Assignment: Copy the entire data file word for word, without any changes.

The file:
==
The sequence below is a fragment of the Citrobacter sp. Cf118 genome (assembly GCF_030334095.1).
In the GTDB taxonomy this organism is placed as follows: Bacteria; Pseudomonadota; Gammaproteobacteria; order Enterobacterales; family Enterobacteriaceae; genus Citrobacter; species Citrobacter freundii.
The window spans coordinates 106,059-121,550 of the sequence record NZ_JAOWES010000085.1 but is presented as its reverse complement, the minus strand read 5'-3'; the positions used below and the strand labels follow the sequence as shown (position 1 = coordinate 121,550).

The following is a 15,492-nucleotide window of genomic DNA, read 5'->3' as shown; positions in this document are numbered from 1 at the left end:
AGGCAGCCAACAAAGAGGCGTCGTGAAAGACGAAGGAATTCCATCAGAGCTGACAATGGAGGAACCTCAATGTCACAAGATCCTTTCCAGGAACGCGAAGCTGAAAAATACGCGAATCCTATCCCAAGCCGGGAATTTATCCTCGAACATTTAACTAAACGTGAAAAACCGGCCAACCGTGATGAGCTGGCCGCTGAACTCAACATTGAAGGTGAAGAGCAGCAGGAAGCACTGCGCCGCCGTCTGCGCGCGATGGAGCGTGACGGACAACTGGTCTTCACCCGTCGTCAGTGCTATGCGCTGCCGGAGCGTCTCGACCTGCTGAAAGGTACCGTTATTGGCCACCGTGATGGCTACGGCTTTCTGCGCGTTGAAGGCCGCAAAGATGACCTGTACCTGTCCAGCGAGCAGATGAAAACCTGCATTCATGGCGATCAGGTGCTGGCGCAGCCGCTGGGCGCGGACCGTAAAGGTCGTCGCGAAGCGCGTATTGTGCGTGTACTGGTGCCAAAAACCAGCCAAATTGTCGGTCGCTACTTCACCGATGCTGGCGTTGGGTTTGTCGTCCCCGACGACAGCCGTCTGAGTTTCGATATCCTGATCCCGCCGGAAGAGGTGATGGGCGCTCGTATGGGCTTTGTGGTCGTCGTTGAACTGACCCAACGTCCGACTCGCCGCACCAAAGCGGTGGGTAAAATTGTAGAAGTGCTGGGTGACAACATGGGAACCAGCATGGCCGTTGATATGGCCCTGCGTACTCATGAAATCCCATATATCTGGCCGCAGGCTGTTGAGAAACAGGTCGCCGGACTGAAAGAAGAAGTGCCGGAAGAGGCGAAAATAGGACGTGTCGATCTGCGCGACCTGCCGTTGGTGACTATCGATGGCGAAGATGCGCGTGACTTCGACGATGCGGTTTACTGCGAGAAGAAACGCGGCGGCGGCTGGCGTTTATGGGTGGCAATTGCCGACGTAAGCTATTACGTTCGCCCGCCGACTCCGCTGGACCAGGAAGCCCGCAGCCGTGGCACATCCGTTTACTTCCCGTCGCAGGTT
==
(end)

The sequence below is a fragment of the Citrobacter sp. Cf118 genome (assembly GCF_030334095.1).
In the GTDB taxonomy this organism is placed as follows: Bacteria; Pseudomonadota; Gammaproteobacteria; order Enterobacterales; family Enterobacteriaceae; genus Citrobacter; species Citrobacter freundii.
The window spans coordinates 106,059-121,550 of the sequence record NZ_JAOWES010000085.1 but is presented as its reverse complement, the minus strand read 5'-3'; the positions used below and the strand labels follow the sequence as shown (position 1 = coordinate 121,550).

The following is a 15,492-nucleotide window of genomic DNA, read 5'->3' as shown; positions in this document are numbered from 1 at the left end:
AGGCAGCCAACAAAGAGGCGTCGTGAAAGACGAAGGAATTCCATCAGAGCTGACAATGGAGGAACCTCAATGTCACAAGATCCTTTCCAGGAACGCGAAGCTGAAAAATACGCGAATCCTATCCCAAGCCGGGAATTTATCCTCGAACATTTAACTAAACGTGAAAAACCGGCCAACCGTGATGAGCTGGCCGCTGAACTCAACATTGAAGGTGAAGAGCAGCAGGAAGCACTGCGCCGCCGTCTGCGCGCGATGGAGCGTGACGGACAACTGGTCTTCACCCGTCGTCAGTGCTATGCGCTGCCGGAGCGTCTCGACCTGCTGAAAGGTACCGTTATTGGCCACCGTGATGGCTACGGCTTTCTGCGCGTTGAAGGCCGCAAAGATGACCTGTACCTGTCCAGCGAGCAGATGAAAACCTGCATTCATGGCGATCAGGTGCTGGCGCAGCCGCTGGGCGCGGACCGTAAAGGTCGTCGCGAAGCGCGTATTGTGCGTGTACTGGTGCCAAAAACCAGCCAAATTGTCGGTCGCTACTTCACCGATGCTGGCGTTGGGTTTGTCGTCCCCGACGACAGCCGTCTGAGTTTCGATATCCTGATCCCGCCGGAAGAGGTGATGGGCGCTCGTATGGGCTTTGTGGTCGTCGTTGAACTGACCCAACGTCCGACTCGCCGCACCAAAGCGGTGGGTAAAATTGTAGAAGTGCTGGGTGACAACATGGGAACCAGCATGGCCGTTGATATGGCCCTGCGTACTCATGAAATCCCATATATCTGGCCGCAGGCTGTTGAGAAACAGGTCGCCGGACTGAAAGAAGAAGTGCCGGAAGAGGCGAAAATAGGACGTGTCGATCTGCGCGACCTGCCGTTGGTGACTATCGATGGCGAAGATGCGCGTGACTTCGACGATGCGGTTTACTGCGAGAAGAAACGCGGCGGCGGCTGGCGTTTATGGGTGGCAATTGCCGACGTAAGCTATTACGTTCGCCCGCCGACTCCGCTGGACCAGGAAGCCCGCAGCCGTGGCACATCCGTTTACTTCCCGTCGCAGGTT